Measuring the health of Mt. Tam
Maintaining a healthy, vibrant and diverse Mt. Tam begins with understanding how key ecological resources are faring, and how we can better care for this iconic and beloved place.
One Tam partners and Bay Area scientists have come together to try to answer the question: How healthy are Mt. Tam's natural resources?
Why Was This Indicator Chosen?
Because they feed almost exclusively on fish, the breeding success of Ospreys (Pandion haliaetus) in the lakes and reservoirs in the One Tam area of focus is a good indicator of water quality and fish abundance. The Kent Lake Osprey colony was first established in the mid-1960s and has been monitored continuously by the Marin Municipal Water District since 1981.
Persecution and environmental contamination in the 19th and early 20th centuries led Osprey to be listed as a California Species of Special Concern. The Kent Lake Osprey colony peaked in the mid-1990s, then entered a period of gradual decline over the subsequent two decades. Recent monitoring suggests the colony is currently about half of its former size.
What is Healthy?
A healthy nesting population of Osprey on Mt. Tam would remain stable over time. High levels of pair occupancy and annual reproductive success would be maintained within the normal range of variability, or above long-term average values based on recent historical monitoring.
What Are the Biggest Threats?
- Climate change and drought may negatively impact Osprey fishing and reproductive fledging success
- Contaminants such as mercury and residual DDT in nearby areas where Osprey are known to forage
What is The Current Condition?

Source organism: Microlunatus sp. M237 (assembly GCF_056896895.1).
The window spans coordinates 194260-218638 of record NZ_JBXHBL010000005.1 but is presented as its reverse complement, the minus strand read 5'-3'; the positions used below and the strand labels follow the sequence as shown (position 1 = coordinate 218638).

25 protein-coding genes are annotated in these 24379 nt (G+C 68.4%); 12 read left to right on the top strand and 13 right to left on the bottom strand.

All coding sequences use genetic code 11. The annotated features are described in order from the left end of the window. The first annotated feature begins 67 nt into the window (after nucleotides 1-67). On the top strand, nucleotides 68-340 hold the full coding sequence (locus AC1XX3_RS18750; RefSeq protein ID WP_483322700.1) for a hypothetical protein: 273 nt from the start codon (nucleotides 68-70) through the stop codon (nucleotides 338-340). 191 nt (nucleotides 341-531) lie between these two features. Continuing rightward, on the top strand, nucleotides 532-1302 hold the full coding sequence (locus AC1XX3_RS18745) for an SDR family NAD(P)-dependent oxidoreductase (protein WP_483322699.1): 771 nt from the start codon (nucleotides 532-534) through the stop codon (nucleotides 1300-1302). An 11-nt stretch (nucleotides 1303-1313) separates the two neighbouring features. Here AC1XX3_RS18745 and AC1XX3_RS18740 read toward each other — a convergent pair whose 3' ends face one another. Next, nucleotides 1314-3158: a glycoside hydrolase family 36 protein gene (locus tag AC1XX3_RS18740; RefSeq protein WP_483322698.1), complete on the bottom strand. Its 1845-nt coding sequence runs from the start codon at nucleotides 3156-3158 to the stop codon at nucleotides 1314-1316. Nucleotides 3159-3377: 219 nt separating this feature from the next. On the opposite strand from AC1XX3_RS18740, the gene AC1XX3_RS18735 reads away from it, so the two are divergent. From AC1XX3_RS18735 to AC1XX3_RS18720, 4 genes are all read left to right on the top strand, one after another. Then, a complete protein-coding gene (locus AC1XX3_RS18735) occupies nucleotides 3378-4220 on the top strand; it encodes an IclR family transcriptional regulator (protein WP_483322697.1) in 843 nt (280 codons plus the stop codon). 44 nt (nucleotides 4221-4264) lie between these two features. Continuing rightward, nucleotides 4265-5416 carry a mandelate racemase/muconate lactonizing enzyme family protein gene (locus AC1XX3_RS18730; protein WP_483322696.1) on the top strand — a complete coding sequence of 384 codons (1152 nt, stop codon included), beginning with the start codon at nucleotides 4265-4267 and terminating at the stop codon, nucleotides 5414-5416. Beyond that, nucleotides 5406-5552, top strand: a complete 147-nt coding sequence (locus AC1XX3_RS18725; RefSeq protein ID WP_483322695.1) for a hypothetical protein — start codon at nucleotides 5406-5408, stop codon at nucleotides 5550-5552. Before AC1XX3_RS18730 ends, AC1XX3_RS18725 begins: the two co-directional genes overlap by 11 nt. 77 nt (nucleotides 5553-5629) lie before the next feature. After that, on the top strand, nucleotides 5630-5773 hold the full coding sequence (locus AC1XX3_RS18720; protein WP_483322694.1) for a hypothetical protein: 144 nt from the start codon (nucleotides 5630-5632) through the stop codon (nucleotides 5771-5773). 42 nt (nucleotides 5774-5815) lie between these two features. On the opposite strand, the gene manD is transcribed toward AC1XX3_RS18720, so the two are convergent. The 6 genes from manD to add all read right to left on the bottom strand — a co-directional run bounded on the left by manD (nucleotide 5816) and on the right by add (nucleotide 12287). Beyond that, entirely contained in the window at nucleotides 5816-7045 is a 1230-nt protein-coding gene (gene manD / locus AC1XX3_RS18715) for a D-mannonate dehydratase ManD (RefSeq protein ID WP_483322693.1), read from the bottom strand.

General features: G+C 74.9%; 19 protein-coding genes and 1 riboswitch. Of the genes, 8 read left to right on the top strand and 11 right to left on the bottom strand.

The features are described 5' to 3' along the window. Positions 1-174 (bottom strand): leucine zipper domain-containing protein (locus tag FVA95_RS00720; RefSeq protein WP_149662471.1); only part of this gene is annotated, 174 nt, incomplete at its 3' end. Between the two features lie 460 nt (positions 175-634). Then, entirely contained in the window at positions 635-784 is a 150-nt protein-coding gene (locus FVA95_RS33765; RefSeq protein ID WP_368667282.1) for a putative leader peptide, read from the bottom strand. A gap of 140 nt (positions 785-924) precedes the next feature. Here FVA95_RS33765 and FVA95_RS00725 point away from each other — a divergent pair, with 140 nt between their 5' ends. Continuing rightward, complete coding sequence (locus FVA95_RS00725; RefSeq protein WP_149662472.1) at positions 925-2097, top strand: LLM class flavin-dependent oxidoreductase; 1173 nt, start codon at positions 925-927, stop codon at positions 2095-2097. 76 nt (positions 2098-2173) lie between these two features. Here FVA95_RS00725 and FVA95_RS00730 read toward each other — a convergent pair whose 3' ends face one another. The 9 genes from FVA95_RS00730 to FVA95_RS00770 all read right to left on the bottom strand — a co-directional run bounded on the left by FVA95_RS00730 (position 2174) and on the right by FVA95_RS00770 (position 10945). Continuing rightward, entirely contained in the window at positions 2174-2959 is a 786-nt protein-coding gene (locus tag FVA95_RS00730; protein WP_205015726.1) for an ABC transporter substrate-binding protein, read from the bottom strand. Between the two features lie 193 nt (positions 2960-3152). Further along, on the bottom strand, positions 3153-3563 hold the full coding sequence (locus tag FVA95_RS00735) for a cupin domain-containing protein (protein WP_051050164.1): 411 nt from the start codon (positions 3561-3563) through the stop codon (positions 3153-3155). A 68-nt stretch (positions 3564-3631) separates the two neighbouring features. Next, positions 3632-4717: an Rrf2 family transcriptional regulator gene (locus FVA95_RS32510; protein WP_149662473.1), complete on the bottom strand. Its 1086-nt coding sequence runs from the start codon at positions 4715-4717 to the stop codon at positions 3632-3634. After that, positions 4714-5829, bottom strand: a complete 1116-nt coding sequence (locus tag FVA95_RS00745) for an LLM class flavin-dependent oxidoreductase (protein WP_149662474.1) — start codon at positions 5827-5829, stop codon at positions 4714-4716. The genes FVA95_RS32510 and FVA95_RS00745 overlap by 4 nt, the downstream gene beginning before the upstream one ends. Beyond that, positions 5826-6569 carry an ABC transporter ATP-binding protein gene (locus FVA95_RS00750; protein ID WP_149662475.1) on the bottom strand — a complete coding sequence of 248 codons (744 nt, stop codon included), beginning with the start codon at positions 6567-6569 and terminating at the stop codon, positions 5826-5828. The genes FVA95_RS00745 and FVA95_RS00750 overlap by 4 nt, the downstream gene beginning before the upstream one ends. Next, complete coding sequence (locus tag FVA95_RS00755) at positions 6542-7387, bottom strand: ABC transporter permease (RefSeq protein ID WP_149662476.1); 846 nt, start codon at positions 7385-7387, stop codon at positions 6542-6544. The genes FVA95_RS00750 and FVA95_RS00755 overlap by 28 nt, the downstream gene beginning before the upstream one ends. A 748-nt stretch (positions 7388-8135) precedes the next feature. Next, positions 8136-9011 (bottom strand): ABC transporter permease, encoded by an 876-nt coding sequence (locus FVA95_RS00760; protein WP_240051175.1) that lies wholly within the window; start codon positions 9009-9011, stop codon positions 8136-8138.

The overall condition of Kent Lake’s Osprey colony is Good. Adequate dead tree nesting habitat is present at Kent Lake, and nest site occupancy has been above 75% for all but four of the past 13 years. Because reproductive success has not been measured since 2000, that remains unknown, but the numbers of active nests are encouraging.
What is the Current Trend?
The Kent Lake Osprey colony was founded sometime after the original filling of Kent Lake (built in 1954). The first nest survey in 1981 showed 11 active nests (Evens, 2015). Additional flooding in 1983 killed many of the edge trees, contributing to the number of nest sites available to Osprey. The number of active nests continued to rise until 1994 when it seemed to plateau (between 35-46 active nests until 2005), then the measure follows a downward trend to 21 in 2015 (Evens, 2015) giving this population an overall trend of Declining.
How Sure Are We?
Overall confidence in these assessments is Moderate thanks to consistent nest survey data since 1981, recent tree counts, and encouraging signs of high levels of nest activity.
What is This Assessment Based On?
Monitoring and assessments of the number of occupied nests, nest site occupancy rate (the number of active nests as a percent of occupied nests), number of nestlings fledged from active nests, and the number of dead trees that provide nesting habitat (Evens, 2015).
What Don’t We Know?
Key information gaps include:
- Annual observations to determine reproductive productivity
- Foraging patterns and locations, prey availability, and local ecological dynamics of prey species (e.g., top smelt)
- The presence of mercury and other contaminants in the birds
Evens, J.G. (2015). Osprey (Pandion haliaetus): The 2015 Nesting Season at Kent Lake, Marin County, California (Annual report). Corte Madera, CA: Marin Municipal Water District.